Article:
The projected demand increase is driven primarily by automobile and appliance manufacturers, and a shortage of some components is still hurting the recovery.
Although worldwide steel production is up, global consumption is also up. North America (producing 117 million tonnes of crude steel) will have to compete with Europe (309 million tonnes, including Russia) and, more importantly, Asia (1,403 million tonnes) for the world’s steel supply. This global competition, plus other factors such as inflation, automation, and the uncertain future of the auto industry, means that steel will continue to be a hot–if volatile–commodity for years to come.
What’s Driving Lumber Prices?
Recent spikes in wood prices have taken many by surprise. Labor shortages, transportation, and pandemic-related supply chain issues, especially in lumber-rich Canada, caused a rapid jump in wood commodity prices to nearly $1,500 (per-thousand-board-feet) in May of 2021. Although prices have fallen from June to August 2022, they still hovered in the range of $500 to $750–more than triple the low April 2020 figure of $262.
But buyers are seeing commensurate drops in trade prices. With the pandemic winding down and transportation problems getting resolved, construction volume (and therefore demand) is now one of the main drivers behind higher lumber costs. However, demand is on a downward trend and may continue to drop. New home sales in the United States fell to the lowest level since April 2020, affected in part by rising interest rates and inflation.
If demand continues to diminish, lumber commodities may track to trade in the $400s within a year, roughly at the same prices as July 2019. If this prediction holds, contractors and developers can expect more affordable and available lumber by the summer of 2023.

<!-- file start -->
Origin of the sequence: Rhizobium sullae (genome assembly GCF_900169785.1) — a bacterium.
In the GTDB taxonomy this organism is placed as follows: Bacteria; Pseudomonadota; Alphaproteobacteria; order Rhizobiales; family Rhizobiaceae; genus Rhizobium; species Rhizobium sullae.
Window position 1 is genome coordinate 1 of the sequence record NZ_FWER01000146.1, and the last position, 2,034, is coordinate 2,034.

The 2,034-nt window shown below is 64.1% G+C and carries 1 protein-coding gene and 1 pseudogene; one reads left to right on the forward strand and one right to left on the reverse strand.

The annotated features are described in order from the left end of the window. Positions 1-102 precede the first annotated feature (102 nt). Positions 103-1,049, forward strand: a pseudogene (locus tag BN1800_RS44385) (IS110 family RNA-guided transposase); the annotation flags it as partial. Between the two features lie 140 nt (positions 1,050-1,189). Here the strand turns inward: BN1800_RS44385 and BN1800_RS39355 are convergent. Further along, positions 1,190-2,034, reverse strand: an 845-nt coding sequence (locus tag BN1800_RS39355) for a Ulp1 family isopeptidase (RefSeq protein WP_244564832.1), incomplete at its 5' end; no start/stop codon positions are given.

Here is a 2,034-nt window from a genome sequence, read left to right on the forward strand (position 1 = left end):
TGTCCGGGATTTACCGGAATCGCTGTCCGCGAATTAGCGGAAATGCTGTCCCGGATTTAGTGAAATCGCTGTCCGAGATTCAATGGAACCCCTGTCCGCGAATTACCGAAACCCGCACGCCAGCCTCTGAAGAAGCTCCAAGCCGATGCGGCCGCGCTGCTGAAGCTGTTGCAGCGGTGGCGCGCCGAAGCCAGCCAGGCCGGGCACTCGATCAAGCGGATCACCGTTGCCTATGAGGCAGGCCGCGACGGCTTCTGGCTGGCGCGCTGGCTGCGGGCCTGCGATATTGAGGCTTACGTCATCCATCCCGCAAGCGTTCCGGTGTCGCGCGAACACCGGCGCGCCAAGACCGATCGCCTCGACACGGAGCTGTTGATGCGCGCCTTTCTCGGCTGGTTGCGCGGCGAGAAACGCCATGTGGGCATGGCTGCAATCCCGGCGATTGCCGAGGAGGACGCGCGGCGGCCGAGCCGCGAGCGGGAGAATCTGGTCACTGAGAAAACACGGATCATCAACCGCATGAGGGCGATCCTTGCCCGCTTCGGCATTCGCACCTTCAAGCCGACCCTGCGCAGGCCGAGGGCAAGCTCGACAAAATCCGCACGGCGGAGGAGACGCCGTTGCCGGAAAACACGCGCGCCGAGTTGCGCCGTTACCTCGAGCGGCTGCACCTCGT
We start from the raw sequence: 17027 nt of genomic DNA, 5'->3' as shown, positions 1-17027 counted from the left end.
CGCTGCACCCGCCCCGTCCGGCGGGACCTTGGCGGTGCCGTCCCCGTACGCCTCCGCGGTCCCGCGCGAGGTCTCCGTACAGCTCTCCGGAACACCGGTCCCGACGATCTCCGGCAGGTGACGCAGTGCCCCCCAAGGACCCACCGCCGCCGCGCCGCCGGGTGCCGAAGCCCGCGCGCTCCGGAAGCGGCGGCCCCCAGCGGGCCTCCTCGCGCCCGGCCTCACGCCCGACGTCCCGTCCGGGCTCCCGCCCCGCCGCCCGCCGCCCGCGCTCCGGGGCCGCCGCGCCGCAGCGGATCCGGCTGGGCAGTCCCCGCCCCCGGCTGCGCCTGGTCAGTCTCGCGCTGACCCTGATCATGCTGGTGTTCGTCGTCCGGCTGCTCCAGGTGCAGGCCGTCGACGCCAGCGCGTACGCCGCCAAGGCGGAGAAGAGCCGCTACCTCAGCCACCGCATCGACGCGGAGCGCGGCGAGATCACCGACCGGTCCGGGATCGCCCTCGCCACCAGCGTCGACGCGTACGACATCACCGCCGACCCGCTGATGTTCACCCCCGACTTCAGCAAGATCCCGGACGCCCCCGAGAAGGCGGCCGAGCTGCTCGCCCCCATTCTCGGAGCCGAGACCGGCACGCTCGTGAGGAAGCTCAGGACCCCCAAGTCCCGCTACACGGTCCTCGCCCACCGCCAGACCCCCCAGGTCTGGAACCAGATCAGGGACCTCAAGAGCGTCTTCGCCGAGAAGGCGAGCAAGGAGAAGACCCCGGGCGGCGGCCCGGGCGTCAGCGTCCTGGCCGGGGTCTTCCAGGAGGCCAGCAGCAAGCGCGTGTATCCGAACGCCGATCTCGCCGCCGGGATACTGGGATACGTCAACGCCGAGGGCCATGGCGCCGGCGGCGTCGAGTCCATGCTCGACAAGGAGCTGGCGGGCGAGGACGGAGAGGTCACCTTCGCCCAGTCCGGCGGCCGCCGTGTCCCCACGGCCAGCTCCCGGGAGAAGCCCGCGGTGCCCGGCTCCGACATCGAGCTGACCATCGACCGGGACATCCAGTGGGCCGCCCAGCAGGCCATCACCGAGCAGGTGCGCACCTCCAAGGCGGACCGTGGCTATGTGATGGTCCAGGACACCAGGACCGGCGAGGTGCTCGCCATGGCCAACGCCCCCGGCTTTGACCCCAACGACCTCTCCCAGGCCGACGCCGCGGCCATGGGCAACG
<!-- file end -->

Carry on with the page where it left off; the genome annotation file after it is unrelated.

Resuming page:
What’s Next for Insulation?
The demand for insulation has been high, and the supply short since 2020. This caused significant delays in many construction projects as work teams waited for insulation deliveries that arrived days, weeks, or even months later than expected.
Insulation shortages occurred partly because many factories laid off workers, reduced capacity, or shut down entirely in the early days of the pandemic. When the market outlook brightened, manufacturers rushed to restaff and resume production, but the labor shortage had already begun, and few producers were able to rebound quickly.
All these factors have heavily affected the cost of insulation. As a result, prices have increased 19.2 percent from 2021-2022. Still, demand for insulation is projected to increase by 3.1 percent in 2023 despite continual price escalation.
Changes in global demand have also contributed to shortages. Notably, the People’s Republic of China, a major exporter of fiberglass, has seen its currency (the yuan) strengthen relative to the U.S. dollar, increasing the costs of imports to American markets.
Some experts predict that home construction will cool in 2023, and other fiberglass-reliant markets such as the recreational vehicle, pool, and spa industries may drop in price. If demand drops as forecasted, it may improve insulation availability and affordability.